building and flying model aircraft

Flying Rags

This year at Oily Hand on Saturday lunchtime we will be having an Oily Hand Rag Mass Launch. We have done this many years ago at Oily Hand, so we thought it is time for another go. Check out the ‘how to’ below and get your Rag sorted.

This one can be attributed to Ken Willard from his 1985 book ‘8 Easy Projects for 1/2A Engines’.

Here is a copy that explains all about it. A Google search will find you more info on Ken and his flying shop rag.

At Oily Hand we do it a little differently

Here’s how

Firstly it is important not to block the air inlet in the back plate, making some sort of mount for the engine necessary. You could do as Mr Willard did with a block of wood, but thin ply might be a better way. The Oily Hand way is to use aluminium sheet and aluminium wire. Check out these photos of the classic Oily hand Rag set up. It probably makes sense to mount the engine in the centre of the rag. That’s what the cross is for. There is no need to cut the hole in the centre of the aluminium mount plate, mine just happened to have one. Poke the wires through the rag and mount holes and simply bend them over to hold the whole shebang together.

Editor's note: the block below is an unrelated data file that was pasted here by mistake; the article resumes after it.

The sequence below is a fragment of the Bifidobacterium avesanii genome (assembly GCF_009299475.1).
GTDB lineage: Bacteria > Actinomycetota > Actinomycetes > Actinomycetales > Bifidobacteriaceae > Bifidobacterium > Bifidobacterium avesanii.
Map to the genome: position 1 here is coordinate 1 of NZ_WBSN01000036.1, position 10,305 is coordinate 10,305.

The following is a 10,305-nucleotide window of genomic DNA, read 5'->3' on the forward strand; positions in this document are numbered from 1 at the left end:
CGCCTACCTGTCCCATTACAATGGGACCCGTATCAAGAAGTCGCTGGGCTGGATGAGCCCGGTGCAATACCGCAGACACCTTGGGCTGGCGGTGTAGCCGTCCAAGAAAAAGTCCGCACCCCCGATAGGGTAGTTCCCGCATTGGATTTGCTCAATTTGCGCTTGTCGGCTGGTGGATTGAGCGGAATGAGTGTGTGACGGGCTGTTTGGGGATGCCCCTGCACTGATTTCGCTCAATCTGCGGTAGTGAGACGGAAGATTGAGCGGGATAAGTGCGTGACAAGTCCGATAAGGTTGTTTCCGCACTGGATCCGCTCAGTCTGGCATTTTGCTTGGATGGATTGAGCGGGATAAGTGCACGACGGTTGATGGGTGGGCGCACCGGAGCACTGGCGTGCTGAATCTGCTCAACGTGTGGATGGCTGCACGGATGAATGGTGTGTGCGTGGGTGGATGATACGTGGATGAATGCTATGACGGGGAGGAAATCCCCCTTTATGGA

The size of the rag or rags and whether streamers and weights are required is open to interpretation and experimentation. And that is only where the fun begins. The placement of the pickup requires experimentation. From memory having it sit to one side, or the other, rather than at the bottom works best. Whatever, it is best to block one of the filler openings to stop fuel being lost to centrifugal force. Then you need to establish a needle setting as the mixture changes once the rag is launched. A richer setting will be needed.

It is not as challenging as it sounds, good luck and good fun.

The launch technique can be seen in these videos. Yep – the exhaust can scorch the pinkies.